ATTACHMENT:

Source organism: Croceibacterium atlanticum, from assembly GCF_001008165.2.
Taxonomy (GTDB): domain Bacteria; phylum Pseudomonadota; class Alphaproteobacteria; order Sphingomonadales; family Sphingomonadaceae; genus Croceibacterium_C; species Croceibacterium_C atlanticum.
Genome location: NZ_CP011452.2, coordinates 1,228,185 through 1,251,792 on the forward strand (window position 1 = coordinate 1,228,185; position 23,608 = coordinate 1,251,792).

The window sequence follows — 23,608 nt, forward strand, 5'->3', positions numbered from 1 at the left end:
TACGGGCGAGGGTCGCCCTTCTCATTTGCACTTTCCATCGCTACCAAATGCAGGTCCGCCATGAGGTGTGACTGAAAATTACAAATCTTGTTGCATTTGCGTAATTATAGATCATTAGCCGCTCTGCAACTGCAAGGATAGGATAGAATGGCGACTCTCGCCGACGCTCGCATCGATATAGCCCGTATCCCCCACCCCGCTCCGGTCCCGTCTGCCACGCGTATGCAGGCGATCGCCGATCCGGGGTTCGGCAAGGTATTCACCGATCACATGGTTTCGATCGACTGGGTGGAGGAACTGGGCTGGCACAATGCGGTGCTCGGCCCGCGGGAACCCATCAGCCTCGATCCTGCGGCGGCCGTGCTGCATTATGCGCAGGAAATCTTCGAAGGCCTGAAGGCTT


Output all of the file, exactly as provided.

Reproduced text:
Source organism: Croceibacterium atlanticum, from assembly GCF_001008165.2.
Taxonomy (GTDB): domain Bacteria; phylum Pseudomonadota; class Alphaproteobacteria; order Sphingomonadales; family Sphingomonadaceae; genus Croceibacterium_C; species Croceibacterium_C atlanticum.
Genome location: NZ_CP011452.2, coordinates 1,228,185 through 1,251,792 on the forward strand (window position 1 = coordinate 1,228,185; position 23,608 = coordinate 1,251,792).

The window sequence follows — 23,608 nt, forward strand, 5'->3', positions numbered from 1 at the left end:
TACGGGCGAGGGTCGCCCTTCTCATTTGCACTTTCCATCGCTACCAAATGCAGGTCCGCCATGAGGTGTGACTGAAAATTACAAATCTTGTTGCATTTGCGTAATTATAGATCATTAGCCGCTCTGCAACTGCAAGGATAGGATAGAATGGCGACTCTCGCCGACGCTCGCATCGATATAGCCCGTATCCCCCACCCCGCTCCGGTCCCGTCTGCCACGCGTATGCAGGCGATCGCCGATCCGGGGTTCGGCAAGGTATTCACCGATCACATGGTTTCGATCGACTGGGTGGAGGAACTGGGCTGGCACAATGCGGTGCTCGGCCCGCGGGAACCCATCAGCCTCGATCCTGCGGCGGCCGTGCTGCATTATGCGCAGGAAATCTTCGAAGGCCTGAAGGCTT